In December 2010, Israel Shamir, a WikiLeaks associate and an intimate friend of Julian Assange - allegedly travelled to Belarus with a cache of unredacted American diplomatic cables concerning the country. He reportedly met Lukashenko's chief of staff, Vladimir Makei, handed over the documents to the government, and stayed in the country to "observe" the presidential elections.

Israel Shamir (an independent journalist who has worked with the BBC and Tel Aviv's Haaretz newspaper) never had "a role" in WikiLeaks, any more than any of the other dozens of journalists who received a selection of the cables to work on. He had a total of one or two meetings with WikiLeaks, in the same way that other freelance journalists did. He was handed an additional batch of cables on "the Jews" by James Ball ["the Jews" is James Ball's phrase for the Minsk and Moscow cables]. James Ball is a former City University student of David Leigh's, who then became a WikiLeaks intern for two months and, one month later, a full-time Guardian journalist. James Ball is very likely the "insider" mentioned as the source for elements of David Leigh's Israel Shamir story. Shamir has said that James Ball handed him the 'Minsk cables' of his own volition, contradicting Ball's much-delayed (May 2012) claim that he "was only following orders".

What does Israel Shamir say about James Ball's "anti-Semitic" accusations and the fate of the 'Minsk cables'?

"Naturally, as a son of Jewish parents and a man living in the Jewish state and deeply intimately involved with Jewish culture, I harbour no hate to a Jew because he is a Jew. [...] As for the accusation of “Holocaust denial”, my family lost too many of its sons and daughters for me to deny the facts of Jewish tragedy, but I do deny its religious significance implied in the very term ‘Holocaust’; I do deny its metaphysical uniqueness [...] However, I did and do criticize various aspects of Jewish [Zionism] like so many Jewish and Christian thinkers before me, or even more so for I witnessed crimes of the Jewish state (against Palestinians) that originated in this worldview.


As for [the] "giving unredacted files" topic, this is a rather silly claim to be published in the Guardian, since this newspaper published the password to the whole lot. Moreover, their "redaction" of the cables distorted the meaning and safeguarded interests of British companies and American officials."

James Ball described WikiLeaks' response to the questions raised about Shamir as "a mealy-mouthed statement". However, the link he attaches to this phrase in his article goes to a Swiss WikiLeaks' mirror site; wikileaks.ch, not to wikileaks.org. It does not look like an authentic WikiLeaks' statement and it is also completely unrelated to the issues surrounding Shamir. WikiLeaks' actual statement concerning Shamir is very easy to find:

Tuesday 1st March 2011, WikiLeaks statement that was given to, but not used by, the UK satirical current-affairs magazine, Private Eye:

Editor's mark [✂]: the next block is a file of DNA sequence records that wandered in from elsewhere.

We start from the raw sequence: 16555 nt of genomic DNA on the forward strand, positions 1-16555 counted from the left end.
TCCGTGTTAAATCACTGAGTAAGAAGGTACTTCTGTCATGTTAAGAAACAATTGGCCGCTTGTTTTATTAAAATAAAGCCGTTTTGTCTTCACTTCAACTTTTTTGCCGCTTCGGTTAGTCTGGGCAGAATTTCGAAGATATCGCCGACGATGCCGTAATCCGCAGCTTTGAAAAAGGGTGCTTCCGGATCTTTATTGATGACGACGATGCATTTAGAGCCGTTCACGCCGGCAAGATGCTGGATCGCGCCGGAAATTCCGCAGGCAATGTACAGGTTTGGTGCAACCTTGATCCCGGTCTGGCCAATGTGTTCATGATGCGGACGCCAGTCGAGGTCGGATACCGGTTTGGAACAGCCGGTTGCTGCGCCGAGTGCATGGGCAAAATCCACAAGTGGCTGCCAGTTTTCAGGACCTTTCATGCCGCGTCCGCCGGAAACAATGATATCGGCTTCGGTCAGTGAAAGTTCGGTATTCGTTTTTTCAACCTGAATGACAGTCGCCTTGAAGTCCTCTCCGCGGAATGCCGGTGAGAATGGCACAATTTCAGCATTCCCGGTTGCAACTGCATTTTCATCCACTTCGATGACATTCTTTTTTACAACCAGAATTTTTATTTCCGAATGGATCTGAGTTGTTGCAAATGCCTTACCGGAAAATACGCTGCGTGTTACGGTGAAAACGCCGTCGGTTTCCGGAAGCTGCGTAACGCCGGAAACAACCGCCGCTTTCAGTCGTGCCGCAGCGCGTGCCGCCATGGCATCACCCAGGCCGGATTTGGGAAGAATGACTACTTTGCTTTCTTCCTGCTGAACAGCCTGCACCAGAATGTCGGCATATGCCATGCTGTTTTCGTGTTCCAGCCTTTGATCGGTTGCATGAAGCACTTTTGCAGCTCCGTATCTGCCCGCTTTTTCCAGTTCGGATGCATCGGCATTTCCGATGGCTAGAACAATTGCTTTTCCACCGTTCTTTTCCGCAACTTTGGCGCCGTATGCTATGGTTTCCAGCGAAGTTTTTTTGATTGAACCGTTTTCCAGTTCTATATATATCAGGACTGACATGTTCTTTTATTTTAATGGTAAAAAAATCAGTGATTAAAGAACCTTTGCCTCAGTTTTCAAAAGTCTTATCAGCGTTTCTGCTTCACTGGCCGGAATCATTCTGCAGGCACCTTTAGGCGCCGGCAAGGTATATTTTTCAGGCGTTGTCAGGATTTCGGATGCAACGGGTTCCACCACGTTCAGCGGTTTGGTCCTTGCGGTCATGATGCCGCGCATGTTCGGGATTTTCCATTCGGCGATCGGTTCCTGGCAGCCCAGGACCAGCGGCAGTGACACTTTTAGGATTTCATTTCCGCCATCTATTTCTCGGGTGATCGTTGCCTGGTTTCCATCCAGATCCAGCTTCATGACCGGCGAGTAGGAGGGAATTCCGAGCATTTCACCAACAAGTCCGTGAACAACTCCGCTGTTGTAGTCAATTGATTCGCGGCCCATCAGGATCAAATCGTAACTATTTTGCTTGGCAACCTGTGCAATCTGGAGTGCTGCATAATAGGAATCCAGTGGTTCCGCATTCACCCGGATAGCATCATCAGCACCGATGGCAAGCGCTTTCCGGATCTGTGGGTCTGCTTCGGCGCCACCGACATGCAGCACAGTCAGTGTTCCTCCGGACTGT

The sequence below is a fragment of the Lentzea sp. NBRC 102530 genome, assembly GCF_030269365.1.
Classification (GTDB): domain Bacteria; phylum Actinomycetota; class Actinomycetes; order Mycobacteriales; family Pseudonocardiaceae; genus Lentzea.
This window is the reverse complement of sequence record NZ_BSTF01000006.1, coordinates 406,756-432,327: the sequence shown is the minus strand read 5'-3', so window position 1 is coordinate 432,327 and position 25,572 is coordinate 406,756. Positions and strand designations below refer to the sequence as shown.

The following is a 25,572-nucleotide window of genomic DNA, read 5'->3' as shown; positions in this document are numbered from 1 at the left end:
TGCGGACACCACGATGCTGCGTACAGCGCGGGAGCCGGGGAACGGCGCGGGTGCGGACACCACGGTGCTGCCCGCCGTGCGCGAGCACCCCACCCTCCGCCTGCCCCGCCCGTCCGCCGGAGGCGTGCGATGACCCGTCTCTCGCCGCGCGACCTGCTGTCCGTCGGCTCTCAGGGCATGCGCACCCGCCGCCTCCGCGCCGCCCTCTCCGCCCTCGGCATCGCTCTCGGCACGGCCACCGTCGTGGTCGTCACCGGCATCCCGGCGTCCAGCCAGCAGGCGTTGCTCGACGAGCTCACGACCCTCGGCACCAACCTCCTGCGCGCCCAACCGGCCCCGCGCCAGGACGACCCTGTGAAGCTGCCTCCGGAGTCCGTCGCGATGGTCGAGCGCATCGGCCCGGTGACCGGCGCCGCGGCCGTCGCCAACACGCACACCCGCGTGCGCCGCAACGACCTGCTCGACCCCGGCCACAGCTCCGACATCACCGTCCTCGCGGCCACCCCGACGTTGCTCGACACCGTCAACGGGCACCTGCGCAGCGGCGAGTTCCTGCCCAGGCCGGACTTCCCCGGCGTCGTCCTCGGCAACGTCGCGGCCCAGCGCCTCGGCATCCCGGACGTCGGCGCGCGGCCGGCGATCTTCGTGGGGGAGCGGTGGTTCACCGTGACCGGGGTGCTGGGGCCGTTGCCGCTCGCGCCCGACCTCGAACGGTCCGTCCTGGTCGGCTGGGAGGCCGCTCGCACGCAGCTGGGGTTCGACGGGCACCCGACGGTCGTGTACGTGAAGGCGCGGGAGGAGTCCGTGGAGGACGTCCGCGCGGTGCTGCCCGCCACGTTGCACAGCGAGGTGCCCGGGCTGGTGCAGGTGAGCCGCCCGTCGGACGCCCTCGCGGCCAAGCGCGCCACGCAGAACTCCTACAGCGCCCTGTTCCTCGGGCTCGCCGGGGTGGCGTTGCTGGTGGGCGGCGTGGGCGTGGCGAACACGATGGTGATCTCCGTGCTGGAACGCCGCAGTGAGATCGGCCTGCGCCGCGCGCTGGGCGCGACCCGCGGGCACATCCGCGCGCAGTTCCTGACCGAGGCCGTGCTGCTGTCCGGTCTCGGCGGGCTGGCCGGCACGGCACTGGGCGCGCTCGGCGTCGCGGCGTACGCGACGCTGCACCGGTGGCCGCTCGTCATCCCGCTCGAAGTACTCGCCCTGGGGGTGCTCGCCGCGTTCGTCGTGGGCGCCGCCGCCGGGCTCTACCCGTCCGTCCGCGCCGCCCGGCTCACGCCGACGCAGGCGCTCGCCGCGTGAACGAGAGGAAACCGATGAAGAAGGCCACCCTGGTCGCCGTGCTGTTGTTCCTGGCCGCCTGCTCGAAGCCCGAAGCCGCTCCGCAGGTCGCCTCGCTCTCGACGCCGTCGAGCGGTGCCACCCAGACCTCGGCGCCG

Israel Shamir has never worked or volunteered for WikiLeaks, in any manner, whatsoever. He has never written for WikiLeaks or any associated organization, under any name and we have no plan that he do so. He is not an 'agent' of WikiLeaks. He has never been an employee of WikiLeaks and has never received monies from WikiLeaks or given monies to WikiLeaks or any related organization or individual. However, he has worked for the BBC, Haaretz, and many other reputable organizations. It is false that Shamir is 'an Assange intimate'. He interviewed Assange (on behalf of Russian media), as have many journalists. He took a photo at that time and has only met with WikiLeaks staff (including Assange) twice. It is false that 'he was trusted with selecting the 250,000 US State Department cables for the Russian media' or that he has had access to such at any time. Shamir was able to search through a limited portion of the cables with a view to writing articles for a range of Russian media. The media that subsequently employed him did so of their own accord and with no intervention or instruction by WikiLeaks. We do not have editorial control over the hundreds of journalists and publications based on our materials and it would be wrong for us to seek to do so. We do not approve or endorse the writings of the world's media. We disagree with many of the approaches taken in analyzing our material. Index did contact WikiLeaks as have many people and organisations for a variety of reasons. The quote used here is not complete. WikiLeaks also asked Index for further information on this subject. Most of these rumours had not, and have not, been properly corroborated. WikiLeaks therefore asked Index to let us know if they had received any further information on the subject. This would have helped WikiLeaks conduct further inquiries. We did not at the time, and never have, received any response.

A detailed look at the genesis of the Guardian's "Assange is anti-Semitic and has helped Lukashenko's regime" smear reveals some surprising discoveries.